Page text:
(Bloomberg) -- House Democrats voted Friday for the first time in history to make the U.S. capital of Washington, D.C., a state, a mostly symbolic move that highlights some of the issues of race and equality driving election-year politics.
The 232-180 vote comes weeks after the Trump administration used federal forces and pepper spray to clear peaceful anti-racism protesters from Lafayette Square, a traditional protest zone adjacent to the White House grounds.
Washington Mayor Muriel Bowser responded by creating Black Lives Matter Plaza, painted with giant yellow letters, on the street leading to the White House. She also increased her calls for greater DC self-government.
“My life as a third-generation Washingtonian has marched toward this milestone, mindful that my own family has never known equality,” said bill sponsor Eleanor Holmes Norton, the District of Columbia’s non-voting House delegate and a descendant of slaves.
But the move is strongly opposed by President Donald Trump and the GOP-controlled Senate, largely because Washington’s population is registered 76% Democratic and 6% Republican. Trump has been explicit in opposing statehood because Democrats would almost certainly get two more seats in the closely divided Senate.
Other Republicans have argued that the Constitution’s framers intended the federal capital to be independent of the states in order to resist undue pressure.
The district’s 700,000 residents pay federal taxes and their auto license tags say “End Taxation Without Representation.”
The U.S. Supreme Court ruled in 2000 that Washington residents don’t have a constitutional right to have a vote in Congress because the district is not a state.
Norton and other supporters said they are positioning the statehood issue for action in the first 100 days of a possible Joe Biden administration next year. President Barack Obama didn’t make D.C. statehood a priority when Democrats controlled the House and Senate in 2009 and 2010.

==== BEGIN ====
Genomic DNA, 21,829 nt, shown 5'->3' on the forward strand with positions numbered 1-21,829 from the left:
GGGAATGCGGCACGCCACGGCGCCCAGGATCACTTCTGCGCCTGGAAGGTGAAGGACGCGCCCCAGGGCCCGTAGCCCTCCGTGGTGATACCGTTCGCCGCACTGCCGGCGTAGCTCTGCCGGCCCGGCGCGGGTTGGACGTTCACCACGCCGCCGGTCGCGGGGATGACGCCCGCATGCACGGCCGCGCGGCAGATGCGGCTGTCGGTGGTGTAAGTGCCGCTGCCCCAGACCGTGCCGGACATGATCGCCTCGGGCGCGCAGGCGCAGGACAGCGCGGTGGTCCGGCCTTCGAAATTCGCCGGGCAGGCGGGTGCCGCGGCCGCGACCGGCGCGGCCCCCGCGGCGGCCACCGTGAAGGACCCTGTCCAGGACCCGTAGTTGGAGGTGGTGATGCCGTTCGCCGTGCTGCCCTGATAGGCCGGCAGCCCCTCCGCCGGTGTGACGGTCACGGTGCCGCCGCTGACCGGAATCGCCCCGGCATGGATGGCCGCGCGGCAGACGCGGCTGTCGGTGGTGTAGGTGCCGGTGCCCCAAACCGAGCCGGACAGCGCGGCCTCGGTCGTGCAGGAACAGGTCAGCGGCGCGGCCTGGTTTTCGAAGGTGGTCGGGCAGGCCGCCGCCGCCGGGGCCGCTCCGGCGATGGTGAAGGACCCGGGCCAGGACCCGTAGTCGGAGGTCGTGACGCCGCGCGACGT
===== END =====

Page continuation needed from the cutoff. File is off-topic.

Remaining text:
“If you look at the polls, and they could change, but as I speak they overwhelmingly favor Democrats taking over the Senate,” Norton told reporters. Even so, passing a statehood bill in the Senate would require a supermajority of 60 votes, which is not foreseen for Democrats, or an end to the filibuster’s 60-vote requirement.
Democrats said the use of federal forces to clear the protesters near the White House spotlighted the district’s lack of voting status for Americans elsewhere and is creating momentum for statehood.
“They don’t even think about that we don’t have U.S. senators or that our congresswoman doesn’t have a vote,” Bowser said. “It certainly never occurred to them that the president could move in the Army to address a local policing matter.”
Supporters sought to link the bill, H.R. 51, to the Black Lives Matter movement, arguing that statehood for a city with close to 50% African American population would help give Black Americans greater representation in the Senate, which currently gives disproportionate sway to White rural voters living in sparsely populated states.
Some Republican opponents argued that Washington should become part of neighboring Maryland, thereby allowing its citizens to have a voting representative in the House without the additional two senators that each state gets.
“If D.C. citizens want to have representation, then cede the land back to Maryland,” North Carolina’s Greg Murphy argued on the floor, calling it more cost-effective than making the district a state.
GOP Senator Tom Cotton of Arkansas, in a lengthy Senate floor speech Thursday, dismissed arguments that Washington has a larger population than either Wyoming or Vermont, arguing that Wyoming deserves to be a state because it is a “well-rounded working-class state.”
“Would you trust Mayor Bowser to keep Washington safe if she were given the powers of a governor? Would you trust Marion Barry?” Cotton said, referring to the current mayor and a deceased former mayor, both African American. Barry was convicted of drug possession in 1990 but was elected again as mayor in 1994.
The White House, in a message recommending a veto, argued that the bill violates the Constitution’s 23rd Amendment, ratified in 1961, which gave Washington residents the right to vote for president by granting presidential electors to the district.
Norton said the new bill would expedite a repeal of the amendment, which she predicted would be the fastest ratification in history as other states move to ensure the district doesn’t wind up with extra votes in the Electoral College.
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